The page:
Priority No. 1 for White Sox: Improve starting pitching depth


Without a proven third starter to turn to in Game 3 of the American League Wild Card Series, White Sox manager Rick Renteria’s decision to go with an “opener” and maneuver through the franchise’s first ever winner-take-all playoff game with his bullpen was understandable.

However, every move that was made after arriving to that conclusion is rightfully open to questioning. If using an opener, why start the game with a starting pitcher? Why manage backwards by using your three best bullpen arms first?  Why use Carlos Rodón as a reliever at all?

These are all fair questions that Renteria did his best to explain after the game. Fans are unlikely to accept those answers and it remains to be seen if Renteria’s bosses are satisfied by those answers.

But it also needs to be pointed out that the manager was put in a tough situation in Game 3 because he didn’t have a proven third starter to turn to. That’s not to defend Renteria’s actions during the game, especially after Garrett Crochet left the game early with an injury. The manager is paid to manage situations that are presented to him and the playoffs are full of tough decisions based on matchups and many, many pitching changes. Thursday’s Game 3 won’t be forgotten within the organization and it won’t be forgotten by Renteria, who cited a 2013 World Baseball Classic game he managed as a reason for why he turned to the bullpen so early. Perhaps the White Sox’s final game of 2020 will be banked in the manager’s library as an overcorrection.


But separate from Renteria’s evaluation is the reality that the White Sox went into the postseason with only two reliable starting pitchers in Lucas Giolito and Dallas Keuchel. If they had been fortunate to win the wild card series, how would the White Sox have maneuvered a best-of-5 series with no off days? How would they have maneuvered a best-of-7 series with no off days?

They would have needed a fourth starter, let alone a third.

Right before the season started, I made the case that the key to success for the 2020 White Sox came down to three pitchers: Carlos Rodón, Reynaldo López and Dylan Cease. Even after Michael Kopech opted out of the season, the White Sox felt like one of their strengths was starting pitching depth. And it was true that they had depth in that they had a lot of options. But how proven were those options?

The White Sox really needed at least one, but more realistically, two of those three pitchers to emerge as reliable starting options during the course of the 2020 season. We’re not talking about Cy Young candidates. They just needed to be reliable -- take the ball and pitch at least six solid innings and give your team a chance to win.

“It's vitally important for us to have those three guys do well,” Renteria said back in July. “It goes without saying, I think we're going to try to do everything we can to maximize their effectiveness. They're the ones that obviously have to go out there and be efficient and do what they have to in order to give us innings -- and that requires efficiency, commanding the zone.”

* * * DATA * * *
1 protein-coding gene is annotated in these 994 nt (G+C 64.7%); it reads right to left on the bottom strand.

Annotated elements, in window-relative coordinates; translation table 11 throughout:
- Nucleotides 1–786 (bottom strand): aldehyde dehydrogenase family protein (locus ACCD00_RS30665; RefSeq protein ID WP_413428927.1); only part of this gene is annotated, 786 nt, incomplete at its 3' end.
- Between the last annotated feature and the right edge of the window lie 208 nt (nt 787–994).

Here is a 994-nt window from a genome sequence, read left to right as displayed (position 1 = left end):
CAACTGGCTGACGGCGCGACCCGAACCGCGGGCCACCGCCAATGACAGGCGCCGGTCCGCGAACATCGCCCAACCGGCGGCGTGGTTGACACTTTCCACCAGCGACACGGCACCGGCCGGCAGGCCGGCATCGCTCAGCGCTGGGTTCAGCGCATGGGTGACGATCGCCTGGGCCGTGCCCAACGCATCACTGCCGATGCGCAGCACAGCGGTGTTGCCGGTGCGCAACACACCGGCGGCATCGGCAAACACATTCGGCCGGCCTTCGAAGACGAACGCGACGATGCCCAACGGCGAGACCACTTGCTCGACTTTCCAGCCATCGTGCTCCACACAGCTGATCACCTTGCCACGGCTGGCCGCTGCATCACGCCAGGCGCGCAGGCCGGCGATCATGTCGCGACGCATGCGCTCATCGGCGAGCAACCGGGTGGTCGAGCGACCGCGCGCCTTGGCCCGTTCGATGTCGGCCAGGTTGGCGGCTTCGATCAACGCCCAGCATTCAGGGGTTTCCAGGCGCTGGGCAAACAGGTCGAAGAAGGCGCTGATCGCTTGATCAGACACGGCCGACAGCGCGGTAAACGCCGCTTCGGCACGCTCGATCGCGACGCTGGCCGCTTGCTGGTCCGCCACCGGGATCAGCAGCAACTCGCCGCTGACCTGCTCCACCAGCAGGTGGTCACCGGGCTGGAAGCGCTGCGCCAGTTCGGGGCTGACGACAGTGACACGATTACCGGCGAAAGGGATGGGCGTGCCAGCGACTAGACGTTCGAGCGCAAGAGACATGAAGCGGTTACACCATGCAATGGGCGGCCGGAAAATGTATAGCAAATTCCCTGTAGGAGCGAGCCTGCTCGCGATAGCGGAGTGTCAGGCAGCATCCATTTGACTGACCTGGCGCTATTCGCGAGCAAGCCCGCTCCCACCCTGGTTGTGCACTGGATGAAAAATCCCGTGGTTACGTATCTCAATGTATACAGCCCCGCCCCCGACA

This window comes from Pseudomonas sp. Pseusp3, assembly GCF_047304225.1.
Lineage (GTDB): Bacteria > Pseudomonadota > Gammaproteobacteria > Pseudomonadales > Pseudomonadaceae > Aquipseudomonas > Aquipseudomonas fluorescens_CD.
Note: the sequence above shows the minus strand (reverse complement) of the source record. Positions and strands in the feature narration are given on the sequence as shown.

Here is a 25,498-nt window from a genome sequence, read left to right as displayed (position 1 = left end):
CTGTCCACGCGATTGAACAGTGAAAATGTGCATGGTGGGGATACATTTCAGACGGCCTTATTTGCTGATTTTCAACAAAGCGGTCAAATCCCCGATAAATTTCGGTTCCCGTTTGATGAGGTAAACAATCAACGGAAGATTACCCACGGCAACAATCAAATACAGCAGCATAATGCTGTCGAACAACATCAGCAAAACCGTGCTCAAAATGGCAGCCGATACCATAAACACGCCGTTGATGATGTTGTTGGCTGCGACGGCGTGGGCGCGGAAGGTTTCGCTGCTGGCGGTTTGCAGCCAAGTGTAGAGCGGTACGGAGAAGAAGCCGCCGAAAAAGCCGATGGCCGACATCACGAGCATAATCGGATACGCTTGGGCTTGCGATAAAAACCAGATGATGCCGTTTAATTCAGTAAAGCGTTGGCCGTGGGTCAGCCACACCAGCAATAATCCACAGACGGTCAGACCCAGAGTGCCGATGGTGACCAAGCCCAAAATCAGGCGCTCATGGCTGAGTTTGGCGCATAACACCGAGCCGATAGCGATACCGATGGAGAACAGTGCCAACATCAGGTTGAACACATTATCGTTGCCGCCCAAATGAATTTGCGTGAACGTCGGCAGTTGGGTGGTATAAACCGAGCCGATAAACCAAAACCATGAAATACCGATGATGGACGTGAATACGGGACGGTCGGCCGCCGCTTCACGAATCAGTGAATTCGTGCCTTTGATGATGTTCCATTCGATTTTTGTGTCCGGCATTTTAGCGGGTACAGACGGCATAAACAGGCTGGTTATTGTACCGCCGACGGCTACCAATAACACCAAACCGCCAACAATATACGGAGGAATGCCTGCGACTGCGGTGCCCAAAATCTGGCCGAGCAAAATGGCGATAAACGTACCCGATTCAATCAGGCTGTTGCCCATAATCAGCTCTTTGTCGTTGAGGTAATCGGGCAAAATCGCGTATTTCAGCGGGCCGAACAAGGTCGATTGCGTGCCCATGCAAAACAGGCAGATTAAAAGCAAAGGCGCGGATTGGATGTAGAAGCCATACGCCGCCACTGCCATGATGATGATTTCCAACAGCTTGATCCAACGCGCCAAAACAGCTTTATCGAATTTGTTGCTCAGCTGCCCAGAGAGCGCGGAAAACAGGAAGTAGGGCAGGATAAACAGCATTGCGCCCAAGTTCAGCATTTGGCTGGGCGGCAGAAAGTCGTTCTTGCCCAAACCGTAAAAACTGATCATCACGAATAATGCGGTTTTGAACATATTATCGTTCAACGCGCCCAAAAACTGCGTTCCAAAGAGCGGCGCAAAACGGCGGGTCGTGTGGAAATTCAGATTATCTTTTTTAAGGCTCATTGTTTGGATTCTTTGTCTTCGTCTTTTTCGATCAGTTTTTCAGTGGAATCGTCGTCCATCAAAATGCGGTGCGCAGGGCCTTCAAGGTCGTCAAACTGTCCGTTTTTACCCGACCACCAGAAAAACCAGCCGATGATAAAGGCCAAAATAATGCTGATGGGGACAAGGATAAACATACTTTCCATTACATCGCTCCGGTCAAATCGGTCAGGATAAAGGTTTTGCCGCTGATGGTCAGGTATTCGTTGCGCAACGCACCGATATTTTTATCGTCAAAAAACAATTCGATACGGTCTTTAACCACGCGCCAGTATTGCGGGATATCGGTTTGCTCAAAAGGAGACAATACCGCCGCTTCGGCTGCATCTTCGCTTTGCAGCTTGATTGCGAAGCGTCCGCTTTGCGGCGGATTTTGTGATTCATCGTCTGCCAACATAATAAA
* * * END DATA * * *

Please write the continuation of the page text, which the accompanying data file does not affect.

Fast forward to the playoffs: Cease and Rodón were in the bullpen and López wasn’t even on the wild card roster.

It was certainly an ominous start to the season for both López and Ródon. López didn’t even get through one inning before landing on the injured list with a shoulder problem. Ródon couldn’t get through his second start before having the same issue.

For a while, Cease looked like he could be a reliable third starter. From Aug. 2-23, he went at least six innings in four of five outings and the White Sox went 4-1 in those games. But walks were still an issue and Cease never made it past five innings of work the rest of the season. After walking a total of 12 batters in just 7.2 innings of work over two starts in mid-September, it became obvious that he wasn’t going to be a viable starting option in the playoffs.

To realistically win a World Series this year, the White Sox needed two of those three starters to emerge as good, reliable starting pitchers. To win a series or two in the playoffs, they needed at least one. So with none of them working out, it’s not surprising they didn’t make it out of the wild card round.


So where do the White Sox go from here? Some of that will depend on Michael Kopech, who hasn’t pitched in a regular season game in over two years. Dane Dunning remains an intriguing piece of the future, and he did his best to contend for that No. 3 spot before essentially running out of gas. And no one is giving up on Cease yet. But the White Sox would be wise to take a serious run at Trevor Bauer in the offseason. There are still plenty of intriguing young arms in the system, but almost every one of them has a major question mark attached to them – and that now includes rookie Garrett Crochet, who left Thursday’s game with “left forearm tightness,” three words no pitcher ever wants to hear.

A top-end arm like Bauer would insulate the White Sox from many of these starting pitching questions.

In the end, 2020 was a massively successful season from a developmental standpoint, but not when it came to the back end of the starting rotation. They say you can never have enough starting pitching. In the White Sox’s case, that starts with at least finding a third starter they can use in the playoffs.

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